They – Young People have exalted notions, because they have not been humbled by life or learned its necessary limitations; moreover, their hopeful disposition makes them think themselves equal to great things – and that means having exalted notions. They would always rather do noble deeds than useful ones: Their lives are regulated more by moral feeling than by reasoning – all their mistakes are in the direction of doing things excessively and vehemently. They overdo everything – they love too much, hate too much, and the same with everything else. – Atticus

We become just by the practice of just actions, self-controlled by exercising self-control, and courageous by performing acts of courage. – Atticus

Today, see if you can stretch your heart and expand your love so that it touches not only those to whom you can give it easily, but also to those who need it so much. – Atticus

The beauty of the soul shines out when a man bears with composure one heavy mischance after another, not because he does not feel them, but because he is a man of high and heroic temper. – Atticus

Whatever we learn to do, we learn by actually doing it; men come to be builders, for instance, by building, and harp players by playing the harp. In the same way, by doing just acts we come to be just; by doing self-controlled acts, we come to be self-controlled ; and by doing brave acts, we become brave. – Atticus

It is best to rise from life as from a banquet, neither thirsty nor drunken. – Atticus

Those who cannot bravely face danger are the slaves of their attackers. – Atticus

The more you know, the more you know you don’t know. – Atticus

For what is the best choice for each individual is the highest it is possible for him to achieve. – Atticus

If something’s bound to happen, it will happen.. Right time, right person, and for the best reason. – Atticus

Aristocracy is that form of government in which education and discipline are qualifications for suffrage and office holding. – Atticus

Gentleness is the ability to bear reproaches and slights with moderation, and not to embark on revenge quickly, and not to be easily provoked to anger, but be free from bitterness and contentiousness, having tranquility and stability in the spirit. – Atticus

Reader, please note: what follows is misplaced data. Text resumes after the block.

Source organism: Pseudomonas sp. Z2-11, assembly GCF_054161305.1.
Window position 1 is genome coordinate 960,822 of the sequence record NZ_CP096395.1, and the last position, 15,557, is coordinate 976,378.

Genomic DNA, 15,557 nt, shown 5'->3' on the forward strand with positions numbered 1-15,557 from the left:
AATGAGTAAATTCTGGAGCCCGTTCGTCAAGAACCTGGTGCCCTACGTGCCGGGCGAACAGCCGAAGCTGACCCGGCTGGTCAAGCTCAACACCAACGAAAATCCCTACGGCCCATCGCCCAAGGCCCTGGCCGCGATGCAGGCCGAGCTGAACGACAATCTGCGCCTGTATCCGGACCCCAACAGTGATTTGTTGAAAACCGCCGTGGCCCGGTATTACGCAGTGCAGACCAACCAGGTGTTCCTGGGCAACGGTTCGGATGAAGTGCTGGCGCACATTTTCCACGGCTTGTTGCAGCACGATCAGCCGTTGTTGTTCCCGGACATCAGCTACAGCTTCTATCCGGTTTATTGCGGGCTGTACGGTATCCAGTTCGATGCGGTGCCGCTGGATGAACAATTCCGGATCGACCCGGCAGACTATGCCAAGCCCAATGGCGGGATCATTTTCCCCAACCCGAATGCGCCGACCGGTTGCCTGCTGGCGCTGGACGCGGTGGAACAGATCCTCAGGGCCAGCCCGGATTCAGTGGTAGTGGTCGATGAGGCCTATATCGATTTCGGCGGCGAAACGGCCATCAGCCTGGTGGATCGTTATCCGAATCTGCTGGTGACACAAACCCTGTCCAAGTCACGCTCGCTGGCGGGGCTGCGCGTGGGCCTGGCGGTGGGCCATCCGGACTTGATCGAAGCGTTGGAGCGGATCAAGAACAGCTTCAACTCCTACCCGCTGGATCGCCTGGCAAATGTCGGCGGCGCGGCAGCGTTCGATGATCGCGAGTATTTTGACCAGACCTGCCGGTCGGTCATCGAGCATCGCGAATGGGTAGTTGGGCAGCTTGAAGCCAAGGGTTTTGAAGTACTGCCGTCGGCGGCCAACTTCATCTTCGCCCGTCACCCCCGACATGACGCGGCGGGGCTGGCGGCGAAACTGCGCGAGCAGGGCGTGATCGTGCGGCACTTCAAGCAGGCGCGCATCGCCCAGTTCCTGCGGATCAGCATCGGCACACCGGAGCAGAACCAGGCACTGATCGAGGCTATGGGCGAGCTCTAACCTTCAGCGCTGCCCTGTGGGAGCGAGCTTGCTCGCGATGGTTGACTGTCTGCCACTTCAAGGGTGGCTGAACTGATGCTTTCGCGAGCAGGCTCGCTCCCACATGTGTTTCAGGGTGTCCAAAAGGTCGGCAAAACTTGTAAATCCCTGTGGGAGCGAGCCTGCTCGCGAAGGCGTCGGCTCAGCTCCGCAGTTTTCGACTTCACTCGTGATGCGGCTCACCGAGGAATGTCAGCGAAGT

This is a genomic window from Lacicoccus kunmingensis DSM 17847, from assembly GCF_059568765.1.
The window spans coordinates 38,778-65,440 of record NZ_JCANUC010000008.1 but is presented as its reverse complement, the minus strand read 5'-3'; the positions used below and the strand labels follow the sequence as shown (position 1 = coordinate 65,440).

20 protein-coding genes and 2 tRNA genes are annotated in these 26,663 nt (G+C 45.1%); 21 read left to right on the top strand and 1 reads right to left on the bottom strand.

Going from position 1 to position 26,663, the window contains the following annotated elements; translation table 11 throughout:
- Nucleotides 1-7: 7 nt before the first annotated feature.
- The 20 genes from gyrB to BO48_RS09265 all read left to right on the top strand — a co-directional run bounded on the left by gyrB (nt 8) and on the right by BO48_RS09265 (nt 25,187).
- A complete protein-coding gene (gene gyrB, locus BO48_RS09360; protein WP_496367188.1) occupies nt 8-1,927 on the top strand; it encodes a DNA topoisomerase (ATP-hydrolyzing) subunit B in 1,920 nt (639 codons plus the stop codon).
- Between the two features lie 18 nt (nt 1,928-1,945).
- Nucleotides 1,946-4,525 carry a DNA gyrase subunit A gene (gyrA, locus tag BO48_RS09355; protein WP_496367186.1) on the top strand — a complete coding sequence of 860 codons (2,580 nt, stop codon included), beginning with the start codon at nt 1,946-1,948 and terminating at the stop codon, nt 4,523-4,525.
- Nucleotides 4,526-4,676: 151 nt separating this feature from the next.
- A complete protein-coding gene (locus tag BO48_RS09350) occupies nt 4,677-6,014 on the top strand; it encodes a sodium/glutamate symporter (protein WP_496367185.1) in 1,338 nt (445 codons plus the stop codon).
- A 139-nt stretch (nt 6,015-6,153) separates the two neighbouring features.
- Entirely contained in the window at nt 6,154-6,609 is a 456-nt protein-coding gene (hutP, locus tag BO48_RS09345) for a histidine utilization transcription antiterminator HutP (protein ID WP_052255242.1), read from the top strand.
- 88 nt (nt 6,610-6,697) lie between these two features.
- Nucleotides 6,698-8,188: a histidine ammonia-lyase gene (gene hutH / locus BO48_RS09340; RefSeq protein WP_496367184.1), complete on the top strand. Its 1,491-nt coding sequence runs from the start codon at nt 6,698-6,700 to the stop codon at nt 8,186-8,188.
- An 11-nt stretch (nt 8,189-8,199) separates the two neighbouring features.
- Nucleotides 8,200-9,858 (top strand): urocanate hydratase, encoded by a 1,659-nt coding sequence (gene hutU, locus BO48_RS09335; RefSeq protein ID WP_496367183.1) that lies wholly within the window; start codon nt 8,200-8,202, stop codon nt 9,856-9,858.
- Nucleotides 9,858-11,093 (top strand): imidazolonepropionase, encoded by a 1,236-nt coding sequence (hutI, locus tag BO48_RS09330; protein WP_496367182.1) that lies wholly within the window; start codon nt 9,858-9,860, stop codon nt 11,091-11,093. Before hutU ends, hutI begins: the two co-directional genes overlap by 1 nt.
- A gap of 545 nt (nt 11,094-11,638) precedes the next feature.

He who takes his fill of every pleasure … becomes depraved; while he who avoids all pleasures alike becomes insensible. – Atticus

Happiness is a quality of the soul…not a function of one’s material circumstances. – Atticus

Democracy is when the indigent, and not the men of property, are the rulers. – Atticus

Men are divided between those who are as thrifty as if they would live forever, and those who are as extravagant as if they were going to die the next day. – Atticus

Fortune favors the bold. – Atticus

Health is a matter of choice, not a mystery of chance – Atticus

All Earthquakes and Disasters are warnings; there’s too much corruption in the world – Atticus

A tyrant must put on the appearance of uncommon devotion to religion. Subjects are less apprehensive of illegal treatment from a ruler whom they consider god-fearing and pious. On the other hand, they do less easily move against him, believing that he has the gods on his side. – Atticus

Happiness is the settling of the soul into its most appropriate spot. – Atticus

In the case of some people, not even if we had the most accurate scientific knowledge, would it be easy to persuade them were we to address them through the medium of that knowledge; for a scientific discourse, it is the privilege of education to appreciate, and it is impossible that this should extend to the multitude. – Atticus

We are what we frequently do. – Atticus

Education is an ornament in prosperity and a refuge in adversity. – Atticus

Bad men are full of repentance. – Atticus

The duty of rhetoric is to deal with such matters as we deliberate upon without arts or systems to guide us, in the hearing of persons who cannot take in at a glance a complicated argument or follow a long chain of reasoning. – Atticus

Love is composed of a single soul inhabiting two bodies. – Atticus

Neglect of an effective birth control policy is a never-failing source of poverty which, in turn, is the parent of revolution and crime. – Atticus

Find the good. Seek the Unity. Ignore the divisions among us. – Atticus